• @JohnA
      Their is that….reduced benefits (but we are good cause somebody will compare it to another locale?).
      The bigger truth, is the larger employers, who HAVE paid the requisite premiums, refuse to hold the 🔥 to the NIS and put premiums into escrow UNTIL the NIS begins to follow the rules. It is very simple.
      Or as the PM phrased it, put the contributions in trust.
      Those are the only ones with a big enough stick to drive change.
      Because what will happen is a whole lot of fanfare, and the lack of governance will continue. Why change?
      Many of those involved with the NIS over the past 15 years have been rewarded and honoured.

    • @ David

      You cannot in all seriousness look at pension alone as the only benefit to be derived from the NIS.

      1% of employee NIS contributions is allocated to health care service.

      The death benefit is currently $2,800.
      The fact that several Barbadians have decided to apply for it, could perhaps be an indication of “how bad they need it.”

      However, options other than NIS have been available to Barbadians for several years.
      Over the years, people, especially those who could afford to do so, have invested in insurance policies, inclusive of pension and health care plans.
      I invested in my first insurance policy at 20 years old. Fortunately, the monthly premiums for young people are very low, gradually increasing as they become older.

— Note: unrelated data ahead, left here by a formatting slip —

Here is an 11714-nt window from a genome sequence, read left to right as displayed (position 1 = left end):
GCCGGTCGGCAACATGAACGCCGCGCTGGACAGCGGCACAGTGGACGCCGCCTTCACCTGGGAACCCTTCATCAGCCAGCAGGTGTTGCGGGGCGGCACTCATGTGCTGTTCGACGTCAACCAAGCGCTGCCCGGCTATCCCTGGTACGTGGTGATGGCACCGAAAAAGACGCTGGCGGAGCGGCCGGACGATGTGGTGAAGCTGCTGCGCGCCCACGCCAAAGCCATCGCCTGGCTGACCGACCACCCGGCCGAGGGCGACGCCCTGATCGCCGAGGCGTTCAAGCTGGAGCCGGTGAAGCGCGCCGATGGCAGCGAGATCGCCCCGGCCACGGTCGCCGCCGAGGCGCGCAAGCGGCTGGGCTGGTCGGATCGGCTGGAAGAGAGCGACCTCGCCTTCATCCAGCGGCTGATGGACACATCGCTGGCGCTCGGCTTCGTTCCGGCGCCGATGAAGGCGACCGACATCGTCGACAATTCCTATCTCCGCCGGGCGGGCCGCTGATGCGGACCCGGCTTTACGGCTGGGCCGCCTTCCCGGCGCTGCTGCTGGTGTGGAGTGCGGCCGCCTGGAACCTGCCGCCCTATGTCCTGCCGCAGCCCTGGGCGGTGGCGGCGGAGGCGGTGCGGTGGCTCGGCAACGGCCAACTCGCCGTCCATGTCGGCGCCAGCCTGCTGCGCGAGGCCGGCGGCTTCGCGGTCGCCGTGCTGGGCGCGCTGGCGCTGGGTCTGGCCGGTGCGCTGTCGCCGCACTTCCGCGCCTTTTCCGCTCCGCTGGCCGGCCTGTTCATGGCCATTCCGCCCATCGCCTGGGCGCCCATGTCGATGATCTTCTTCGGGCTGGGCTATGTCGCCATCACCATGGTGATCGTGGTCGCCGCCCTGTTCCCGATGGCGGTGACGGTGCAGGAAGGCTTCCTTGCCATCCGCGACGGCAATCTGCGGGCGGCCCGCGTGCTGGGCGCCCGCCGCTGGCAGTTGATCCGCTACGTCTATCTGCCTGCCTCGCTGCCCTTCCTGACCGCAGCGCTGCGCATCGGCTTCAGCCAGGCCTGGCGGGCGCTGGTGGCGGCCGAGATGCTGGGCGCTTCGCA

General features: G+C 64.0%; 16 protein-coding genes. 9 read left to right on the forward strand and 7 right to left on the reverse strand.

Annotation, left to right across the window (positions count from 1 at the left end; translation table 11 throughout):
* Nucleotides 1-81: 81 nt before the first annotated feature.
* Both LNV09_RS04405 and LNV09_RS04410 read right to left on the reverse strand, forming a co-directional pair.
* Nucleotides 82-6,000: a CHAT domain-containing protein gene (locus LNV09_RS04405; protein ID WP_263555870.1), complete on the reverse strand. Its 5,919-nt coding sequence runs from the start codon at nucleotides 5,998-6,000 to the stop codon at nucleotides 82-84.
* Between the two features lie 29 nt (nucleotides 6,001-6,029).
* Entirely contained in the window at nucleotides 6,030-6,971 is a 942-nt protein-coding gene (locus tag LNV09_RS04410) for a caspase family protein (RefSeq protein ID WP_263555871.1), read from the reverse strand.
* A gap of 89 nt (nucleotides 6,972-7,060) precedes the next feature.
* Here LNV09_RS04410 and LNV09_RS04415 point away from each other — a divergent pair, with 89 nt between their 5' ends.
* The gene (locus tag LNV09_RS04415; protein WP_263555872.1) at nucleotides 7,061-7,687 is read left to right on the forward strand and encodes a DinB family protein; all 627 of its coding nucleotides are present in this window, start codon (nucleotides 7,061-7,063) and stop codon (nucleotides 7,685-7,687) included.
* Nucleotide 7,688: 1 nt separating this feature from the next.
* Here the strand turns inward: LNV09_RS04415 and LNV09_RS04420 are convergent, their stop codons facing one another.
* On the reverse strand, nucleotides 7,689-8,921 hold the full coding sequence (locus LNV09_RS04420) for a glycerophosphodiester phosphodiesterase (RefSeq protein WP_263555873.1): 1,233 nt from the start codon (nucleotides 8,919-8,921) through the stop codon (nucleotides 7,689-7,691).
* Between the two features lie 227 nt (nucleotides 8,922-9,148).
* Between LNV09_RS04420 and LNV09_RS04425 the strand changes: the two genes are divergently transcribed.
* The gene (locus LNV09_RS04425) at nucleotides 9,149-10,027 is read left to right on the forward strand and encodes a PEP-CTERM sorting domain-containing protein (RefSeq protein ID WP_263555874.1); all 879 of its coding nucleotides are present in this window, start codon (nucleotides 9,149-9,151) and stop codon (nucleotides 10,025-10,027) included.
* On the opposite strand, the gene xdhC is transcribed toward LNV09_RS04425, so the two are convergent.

The credit unions have also been encouraging their members to invest in the various types of registered retirement savings plans.

      Saving money requires financial discipline.
      Similarly, some people make it a priority to tithe 10% of their income to the Church, and others, ‘to throw a meeting turn’ every week.

    • @Artax

      The blogmaster’s probing should be placed in context regarding attracting self employed people to pay into the fund.

  17. @ David

    The main benefit I refer to is pension. Health and other needs can be covered through private insurers, as well as unemployment benefits under their extended plan. As for the death benefit well you have to decide how bad you need the $1000.

    I have paid NIS for 40 years and do not regret it. However the recent debt restructuring has cat spraddled the fund. Also kicking the can on the pension age down the road has left many doubting the ability of the fund to honour its obligations long term. You got to remember younger people are well read and are not the sheep of yesterday. The fund in my view has lost the faith of many. Both the Bs and Ds are responsible for this as well. One printed the money and the other wrote it off.

  18. @NO
    “Many of those involved with the NIS over the past 15 years have been rewarded and honoured.”

    As is always the case in a country with little accountability and much “patronage”

    agreed that the fund has lost the faith of many, but, the preverbial question is always who is or should bell the cat?